St. Doorman the Mighty

by Andrew Bolt


I got to heaven some time on Tuesday.

“Long wave,” said St. Doorman the Mighty, winking at me from behind glasses tinted the color of sea foam. “Nobody goes home.”

“Um, hi?” I greeted him.

He was perched atop the pearled gate, covered in what looked like psychedelic dermal grafts and wrapped in fleshy, vibrating wings. “Everybody dies,” he mouthed, though I heard nothing.

My consciousness, represented by a will o’ the wisp sort of light, shimmered among digital clouds. Heaven was on the driftweb, a planetary scale neural network for disconnected brains. If you got your mind uploaded before you went flatline, your consciousness could retire to this realm, a paradise for thought forms. No one had ever come back, but unmistakable emotorelays had been sent from residents. Pure bliss.

St. Doorman the Mighty spread his wings, and swirls of purple and red danced about his abdomen. “Lord of wind,” he hummed, catching an updraft and swaying in non-air.

No one knew where heaven came from. No one knew who or what St. Doorman the Mighty was. His name came from a tongue-in-cheek comment in a headzine based in Toledo.

The driftweb was supposed to be a mental communication grid, and later, a very sophisticated method of astral-like projection. It was meant to get your mind from place to place, telephone wires for human consciousness. It was never meant to produce minds or places itself. In fact, technically speaking, that should have been impossible. Yet, heaven was there, as was St. Doorman.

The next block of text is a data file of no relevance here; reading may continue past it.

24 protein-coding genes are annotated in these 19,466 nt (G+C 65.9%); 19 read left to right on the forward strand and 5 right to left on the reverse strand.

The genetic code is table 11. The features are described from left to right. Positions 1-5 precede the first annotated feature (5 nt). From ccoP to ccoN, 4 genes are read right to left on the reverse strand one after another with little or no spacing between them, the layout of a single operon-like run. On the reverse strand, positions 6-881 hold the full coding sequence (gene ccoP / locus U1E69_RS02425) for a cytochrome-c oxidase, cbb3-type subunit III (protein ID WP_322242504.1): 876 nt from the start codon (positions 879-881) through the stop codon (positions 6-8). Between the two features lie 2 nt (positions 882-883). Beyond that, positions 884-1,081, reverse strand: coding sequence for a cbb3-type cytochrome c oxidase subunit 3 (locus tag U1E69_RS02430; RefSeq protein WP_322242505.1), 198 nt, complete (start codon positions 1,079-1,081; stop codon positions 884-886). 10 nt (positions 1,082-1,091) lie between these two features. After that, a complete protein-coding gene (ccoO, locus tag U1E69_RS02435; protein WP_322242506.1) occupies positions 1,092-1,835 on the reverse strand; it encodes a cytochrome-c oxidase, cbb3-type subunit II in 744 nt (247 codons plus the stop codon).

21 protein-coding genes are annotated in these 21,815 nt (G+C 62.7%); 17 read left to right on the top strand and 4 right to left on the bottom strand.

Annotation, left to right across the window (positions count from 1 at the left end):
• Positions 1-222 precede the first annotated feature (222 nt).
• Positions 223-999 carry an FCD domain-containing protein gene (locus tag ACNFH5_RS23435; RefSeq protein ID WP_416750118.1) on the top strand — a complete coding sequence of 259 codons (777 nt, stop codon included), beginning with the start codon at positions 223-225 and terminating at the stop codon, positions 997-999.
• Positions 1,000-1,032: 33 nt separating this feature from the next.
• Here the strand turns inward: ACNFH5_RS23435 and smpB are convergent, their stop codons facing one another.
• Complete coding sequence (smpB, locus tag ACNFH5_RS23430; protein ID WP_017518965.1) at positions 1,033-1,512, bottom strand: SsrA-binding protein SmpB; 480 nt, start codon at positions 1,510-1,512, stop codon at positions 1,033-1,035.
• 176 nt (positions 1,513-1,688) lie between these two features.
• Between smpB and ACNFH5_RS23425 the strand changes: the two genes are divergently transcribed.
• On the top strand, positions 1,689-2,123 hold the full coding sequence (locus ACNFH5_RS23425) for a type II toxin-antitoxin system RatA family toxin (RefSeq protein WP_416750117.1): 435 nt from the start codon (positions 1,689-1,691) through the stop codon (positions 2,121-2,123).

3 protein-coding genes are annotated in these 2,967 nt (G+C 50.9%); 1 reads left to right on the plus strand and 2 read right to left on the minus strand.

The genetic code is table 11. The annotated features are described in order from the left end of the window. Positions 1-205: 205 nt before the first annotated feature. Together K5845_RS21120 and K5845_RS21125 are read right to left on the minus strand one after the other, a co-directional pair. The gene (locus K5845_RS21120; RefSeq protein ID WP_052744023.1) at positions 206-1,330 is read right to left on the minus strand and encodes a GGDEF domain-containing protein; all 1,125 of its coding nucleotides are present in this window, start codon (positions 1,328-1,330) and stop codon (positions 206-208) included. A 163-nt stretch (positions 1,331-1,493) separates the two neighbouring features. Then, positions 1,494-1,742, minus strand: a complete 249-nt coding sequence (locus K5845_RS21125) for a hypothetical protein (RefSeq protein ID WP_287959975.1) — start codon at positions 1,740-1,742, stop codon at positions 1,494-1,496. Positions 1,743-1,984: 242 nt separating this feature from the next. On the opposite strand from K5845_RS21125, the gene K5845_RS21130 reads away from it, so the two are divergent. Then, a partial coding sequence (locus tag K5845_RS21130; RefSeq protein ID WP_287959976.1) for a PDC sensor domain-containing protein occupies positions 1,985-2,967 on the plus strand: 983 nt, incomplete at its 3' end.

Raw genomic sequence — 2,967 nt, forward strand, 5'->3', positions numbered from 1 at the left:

“Say, sister, there are seven ways around it.” St. Doorman flew above me, and he seemed like he might be trying to give me instructions. Then again, he might have been reading a recipe for gumbo.

I’d never been to heaven before. Localizing and then visiting it took a team of live psientists eleven months, and they could never get past the doorstep. They spent nearly two years here, having chats with St. Doorman and trying to get inside.

The closest thing they ever got to a coherent response from him came late in the first November. He recited Milton’s Paradise Lost from start to finish, seventy-seven times. Actually, he sang it to the tune of “Danny Boy” for a little over two weeks.

They never even got close to getting through the gate.

Still, a mind whose physical anchor had died had a whole different frequency on the driftweb, especially near heaven. Loose consciousnesses were somehow drawn to this hard-to-find place, and they never seemed to have any problems getting inside. It was as if St. Doorman simply saw them coming and the gates moved aside, although the live observers found they could never move toward them. So what was my difficulty?

“Friends of foes,” said St. Doorman, finally settling near me. He smelled of raspberries. I tried to smile at him, but I had no lips.

“Pssst,” he said, leaning toward the ball of light that I was. He pressed his face to my field. I waited, my energy thrumming.

“Heaven’s closed,” he murmured.

And suddenly, I was alone on an empty landscape, wandering through the clouds of Earth’s minds.

I am still wandering today.


Copyright © 2007 by Andrew Bolt

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